Tax haven – The 20-trillion dollar question
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What is the Caribebean famous for?
The Caribbean is not only famous for its beautiful beaches but also has made headlines for years for its tax haven reputation. Recent years, many policy makers have been voicing their concerns about corporation’s tactics to avoid tax by shifting profits overseas. Tax haven is also a major political issue. During his presidential campaign in 2012, Mitt Romney went under fire for his holdings in Cayman Island which, according to the U.S. Department of Treasury’s 2011 estimate, held almost 1.4 trillion dollar of hidden assets for tax evasion purposes.
So what exactly is a tax haven country and why it is such a major concern for policy makers? In order to stimulate their economic activities, tax haven countries offer attractive tax rates to attract investments from foreign investors whose home country’s tax rates are much higher. To avoid paying taxes, corporations open “shell” subsidiaries oversea and shift their profits to such subsidiaries. U.S. law doesn’t require companies to record or pay taxes on profits earned by overseas subsidiaries as long as the money isn’t brought back to the U.S. The money, however, is not trapped oversea either. It is brought back to the U.S. by corporations’ internal short-term loans between subsidiaries.
The jury is still out on whether tax haven countries have hurt the higher tax countries’ economic activities. However, some recent research have pointed out that tax haven status actually boosts investments in those countries with lower tax rates. On the other hand, corporations, without a doubt, are the ones who benefit the most. In 2012, corporations were able to shield more than 40% of annual profits from U.S. tax authorities. An average U.S. corporation pays 12.1% in tax. 25 corporations paid their CEOs more than what they paid the government. Bank of America, in 2012, paid no taxes while stashing $17.2 billion offshore profits in 314 offshore tax havens.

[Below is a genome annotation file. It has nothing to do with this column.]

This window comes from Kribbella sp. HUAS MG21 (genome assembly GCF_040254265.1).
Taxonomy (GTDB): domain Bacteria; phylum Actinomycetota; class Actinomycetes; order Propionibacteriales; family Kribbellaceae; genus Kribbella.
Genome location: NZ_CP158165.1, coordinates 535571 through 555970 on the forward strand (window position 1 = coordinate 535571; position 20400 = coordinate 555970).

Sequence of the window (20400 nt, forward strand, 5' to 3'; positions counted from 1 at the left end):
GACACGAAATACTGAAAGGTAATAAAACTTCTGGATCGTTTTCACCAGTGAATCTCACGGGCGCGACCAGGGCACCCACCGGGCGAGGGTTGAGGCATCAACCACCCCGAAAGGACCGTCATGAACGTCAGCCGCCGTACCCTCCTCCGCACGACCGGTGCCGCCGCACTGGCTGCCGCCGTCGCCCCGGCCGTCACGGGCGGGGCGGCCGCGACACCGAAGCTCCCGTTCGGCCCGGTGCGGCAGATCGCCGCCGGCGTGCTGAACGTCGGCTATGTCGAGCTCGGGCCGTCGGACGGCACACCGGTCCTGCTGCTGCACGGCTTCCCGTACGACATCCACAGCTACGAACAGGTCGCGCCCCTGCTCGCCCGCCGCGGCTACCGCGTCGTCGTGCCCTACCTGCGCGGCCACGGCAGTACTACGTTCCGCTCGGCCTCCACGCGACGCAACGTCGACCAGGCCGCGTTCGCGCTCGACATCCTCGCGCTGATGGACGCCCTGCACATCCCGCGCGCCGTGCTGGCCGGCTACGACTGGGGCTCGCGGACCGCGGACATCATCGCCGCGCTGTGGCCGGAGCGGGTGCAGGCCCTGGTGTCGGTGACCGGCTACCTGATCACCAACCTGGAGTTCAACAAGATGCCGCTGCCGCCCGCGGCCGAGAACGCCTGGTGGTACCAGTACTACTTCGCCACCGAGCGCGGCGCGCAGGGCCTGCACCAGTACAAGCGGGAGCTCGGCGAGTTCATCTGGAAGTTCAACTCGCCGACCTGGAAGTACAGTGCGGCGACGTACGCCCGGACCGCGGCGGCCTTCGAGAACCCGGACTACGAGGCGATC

The U.S. and the European Union have worked hard to put more pressure on these tax haven countries to either end their tax haven status or provide more information on corporations who are hiding money from tax authorities. In August 2013, Switzerland, after three years of intense battle with the U.S., signed an agreement to put an end to its status as one of the most popular destinations for American wealthy clients to evade tax. A spokeswoman for the Swiss Bankers Association called the deal “very, very painful for the banks” as Swiss banks would have to disclose detailed information about U.S. accounts. The European Union, in 2013, forced Cyprus to scale back on its tax-shelter activities as part of the 13-billion bailout deal provided for Cyprus by the E.U.
So the 20-trillion-question is how to solve the problem of corporation avoiding paying taxes by stashing profits in tax haven countries. As Switzerland and Cyprus removed themselves from tax haven country list, many other countries are actually eager to join the list. Latvia, Kenya are working to implement new tax laws to attract foreign investors. Putting pressure on tax haven countries, obviously, is not the long-term solutions. Many people are calling to a more controversial solution which is “lowering tax rate”. Though it might sound contradicting at first to tax authorities who are looking into way to collect more taxes, the proposal actually does make sense. The government will be able to collect taxes on the 20 trillion dollars parked in offshore accounts. Corporations will have more incentives to be more transparent on their tax reporting. Many people, however, are opposing this idea, reasoning the corporate tax rate is already low enough. It seems like the debate on tax haven will still be a major headache for while. That is why it is a 20-trillion dollar question.